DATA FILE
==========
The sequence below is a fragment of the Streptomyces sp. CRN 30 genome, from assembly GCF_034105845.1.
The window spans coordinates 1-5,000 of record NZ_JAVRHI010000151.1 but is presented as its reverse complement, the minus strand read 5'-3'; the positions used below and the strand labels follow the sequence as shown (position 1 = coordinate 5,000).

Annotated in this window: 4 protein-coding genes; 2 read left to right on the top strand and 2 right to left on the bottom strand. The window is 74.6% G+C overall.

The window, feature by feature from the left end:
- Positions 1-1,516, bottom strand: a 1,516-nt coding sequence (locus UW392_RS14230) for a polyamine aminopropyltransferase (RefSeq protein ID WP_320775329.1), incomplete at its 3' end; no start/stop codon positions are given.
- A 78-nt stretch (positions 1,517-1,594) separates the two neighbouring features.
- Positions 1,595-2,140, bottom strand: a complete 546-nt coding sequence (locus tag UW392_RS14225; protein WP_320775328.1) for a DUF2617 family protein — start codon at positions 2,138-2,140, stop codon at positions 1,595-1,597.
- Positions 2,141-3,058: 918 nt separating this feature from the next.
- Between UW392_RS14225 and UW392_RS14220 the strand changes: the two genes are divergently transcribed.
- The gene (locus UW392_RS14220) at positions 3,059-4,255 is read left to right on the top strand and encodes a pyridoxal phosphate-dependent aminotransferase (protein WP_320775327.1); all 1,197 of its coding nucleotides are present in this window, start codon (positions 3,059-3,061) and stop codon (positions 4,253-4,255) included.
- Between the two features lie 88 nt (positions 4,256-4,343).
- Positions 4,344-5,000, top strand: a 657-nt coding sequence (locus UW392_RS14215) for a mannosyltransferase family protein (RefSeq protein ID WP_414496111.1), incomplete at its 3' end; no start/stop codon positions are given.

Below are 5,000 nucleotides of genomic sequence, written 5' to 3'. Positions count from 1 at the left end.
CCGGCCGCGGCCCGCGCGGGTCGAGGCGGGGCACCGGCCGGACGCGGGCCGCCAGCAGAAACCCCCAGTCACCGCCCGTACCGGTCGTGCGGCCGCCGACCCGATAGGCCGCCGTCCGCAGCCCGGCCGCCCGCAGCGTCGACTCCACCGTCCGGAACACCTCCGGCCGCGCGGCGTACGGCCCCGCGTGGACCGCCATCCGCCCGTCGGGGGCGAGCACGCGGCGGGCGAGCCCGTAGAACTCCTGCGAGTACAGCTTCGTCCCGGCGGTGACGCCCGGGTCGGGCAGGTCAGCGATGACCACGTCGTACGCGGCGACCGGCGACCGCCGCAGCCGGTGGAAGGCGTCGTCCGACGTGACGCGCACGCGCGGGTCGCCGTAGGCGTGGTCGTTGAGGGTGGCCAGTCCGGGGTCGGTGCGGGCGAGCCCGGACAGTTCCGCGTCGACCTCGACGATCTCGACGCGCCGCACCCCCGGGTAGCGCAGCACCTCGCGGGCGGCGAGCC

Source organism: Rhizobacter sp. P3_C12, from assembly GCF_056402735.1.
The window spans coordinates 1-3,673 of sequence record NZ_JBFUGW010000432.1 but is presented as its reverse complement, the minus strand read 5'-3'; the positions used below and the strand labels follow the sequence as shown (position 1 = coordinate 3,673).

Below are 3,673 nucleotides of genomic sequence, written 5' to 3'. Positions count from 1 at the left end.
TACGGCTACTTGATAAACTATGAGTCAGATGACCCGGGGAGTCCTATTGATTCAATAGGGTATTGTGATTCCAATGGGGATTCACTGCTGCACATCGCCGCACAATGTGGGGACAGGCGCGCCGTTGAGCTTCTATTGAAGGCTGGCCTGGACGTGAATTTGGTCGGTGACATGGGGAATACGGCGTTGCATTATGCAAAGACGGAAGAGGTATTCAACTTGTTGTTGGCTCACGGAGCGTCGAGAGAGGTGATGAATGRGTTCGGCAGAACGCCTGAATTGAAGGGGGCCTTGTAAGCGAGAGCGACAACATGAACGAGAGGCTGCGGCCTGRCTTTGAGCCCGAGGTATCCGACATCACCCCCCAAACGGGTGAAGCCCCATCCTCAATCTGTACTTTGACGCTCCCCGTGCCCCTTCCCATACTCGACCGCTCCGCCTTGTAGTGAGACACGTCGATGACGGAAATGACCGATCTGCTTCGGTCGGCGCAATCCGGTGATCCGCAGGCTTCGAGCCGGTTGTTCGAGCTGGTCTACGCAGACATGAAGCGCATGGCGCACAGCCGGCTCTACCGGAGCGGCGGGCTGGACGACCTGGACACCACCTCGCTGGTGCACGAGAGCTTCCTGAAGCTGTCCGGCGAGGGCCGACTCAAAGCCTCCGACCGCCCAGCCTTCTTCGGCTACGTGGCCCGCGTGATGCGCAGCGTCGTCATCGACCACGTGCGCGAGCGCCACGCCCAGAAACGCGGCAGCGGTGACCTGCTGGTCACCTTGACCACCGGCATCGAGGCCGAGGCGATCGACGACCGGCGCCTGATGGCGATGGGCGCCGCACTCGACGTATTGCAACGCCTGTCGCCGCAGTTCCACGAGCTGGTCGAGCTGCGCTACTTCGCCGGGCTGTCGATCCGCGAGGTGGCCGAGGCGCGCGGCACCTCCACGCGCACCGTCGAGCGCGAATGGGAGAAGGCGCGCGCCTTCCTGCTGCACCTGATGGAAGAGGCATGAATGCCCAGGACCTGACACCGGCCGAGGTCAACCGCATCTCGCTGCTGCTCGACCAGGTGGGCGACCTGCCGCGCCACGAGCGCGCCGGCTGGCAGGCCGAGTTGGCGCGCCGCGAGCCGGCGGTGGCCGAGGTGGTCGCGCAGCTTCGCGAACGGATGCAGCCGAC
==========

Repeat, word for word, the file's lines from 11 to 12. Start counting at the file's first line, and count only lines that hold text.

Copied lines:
- Between the two features lie 88 nt (positions 4,256-4,343).
- Positions 4,344-5,000, top strand: a 657-nt coding sequence (locus UW392_RS14215) for a mannosyltransferase family protein (RefSeq protein ID WP_414496111.1), incomplete at its 3' end; no start/stop codon positions are given.